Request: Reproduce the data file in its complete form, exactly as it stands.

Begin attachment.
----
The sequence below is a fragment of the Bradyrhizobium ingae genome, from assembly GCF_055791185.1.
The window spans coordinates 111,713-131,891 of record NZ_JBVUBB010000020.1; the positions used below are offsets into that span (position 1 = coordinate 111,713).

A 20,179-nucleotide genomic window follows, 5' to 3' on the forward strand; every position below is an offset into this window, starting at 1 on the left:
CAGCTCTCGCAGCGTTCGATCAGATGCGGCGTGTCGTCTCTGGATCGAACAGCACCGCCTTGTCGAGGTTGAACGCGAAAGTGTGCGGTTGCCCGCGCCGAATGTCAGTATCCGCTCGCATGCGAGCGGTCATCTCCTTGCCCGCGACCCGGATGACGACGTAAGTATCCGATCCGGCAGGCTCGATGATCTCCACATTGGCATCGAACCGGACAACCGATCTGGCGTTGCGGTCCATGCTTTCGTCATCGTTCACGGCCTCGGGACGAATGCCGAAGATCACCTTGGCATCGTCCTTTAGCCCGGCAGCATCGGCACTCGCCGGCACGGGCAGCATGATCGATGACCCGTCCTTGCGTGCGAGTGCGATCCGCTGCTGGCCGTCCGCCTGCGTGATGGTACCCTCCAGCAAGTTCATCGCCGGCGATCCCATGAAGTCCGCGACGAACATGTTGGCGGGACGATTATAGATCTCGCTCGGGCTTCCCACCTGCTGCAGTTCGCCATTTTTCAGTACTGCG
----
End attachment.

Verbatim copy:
The sequence below is a fragment of the Bradyrhizobium ingae genome, from assembly GCF_055791185.1.
The window spans coordinates 111,713-131,891 of record NZ_JBVUBB010000020.1; the positions used below are offsets into that span (position 1 = coordinate 111,713).

A 20,179-nucleotide genomic window follows, 5' to 3' on the forward strand; every position below is an offset into this window, starting at 1 on the left:
CAGCTCTCGCAGCGTTCGATCAGATGCGGCGTGTCGTCTCTGGATCGAACAGCACCGCCTTGTCGAGGTTGAACGCGAAAGTGTGCGGTTGCCCGCGCCGAATGTCAGTATCCGCTCGCATGCGAGCGGTCATCTCCTTGCCCGCGACCCGGATGACGACGTAAGTATCCGATCCGGCAGGCTCGATGATCTCCACATTGGCATCGAACCGGACAACCGATCTGGCGTTGCGGTCCATGCTTTCGTCATCGTTCACGGCCTCGGGACGAATGCCGAAGATCACCTTGGCATCGTCCTTTAGCCCGGCAGCATCGGCACTCGCCGGCACGGGCAGCATGATCGATGACCCGTCCTTGCGTGCGAGTGCGATCCGCTGCTGGCCGTCCGCCTGCGTGATGGTACCCTCCAGCAAGTTCATCGCCGGCGATCCCATGAAGTCCGCGACGAACATGTTGGCGGGACGATTATAGATCTCGCTCGGGCTTCCCACCTGCTGCAGTTCGCCATTTTTCAGTACTGCG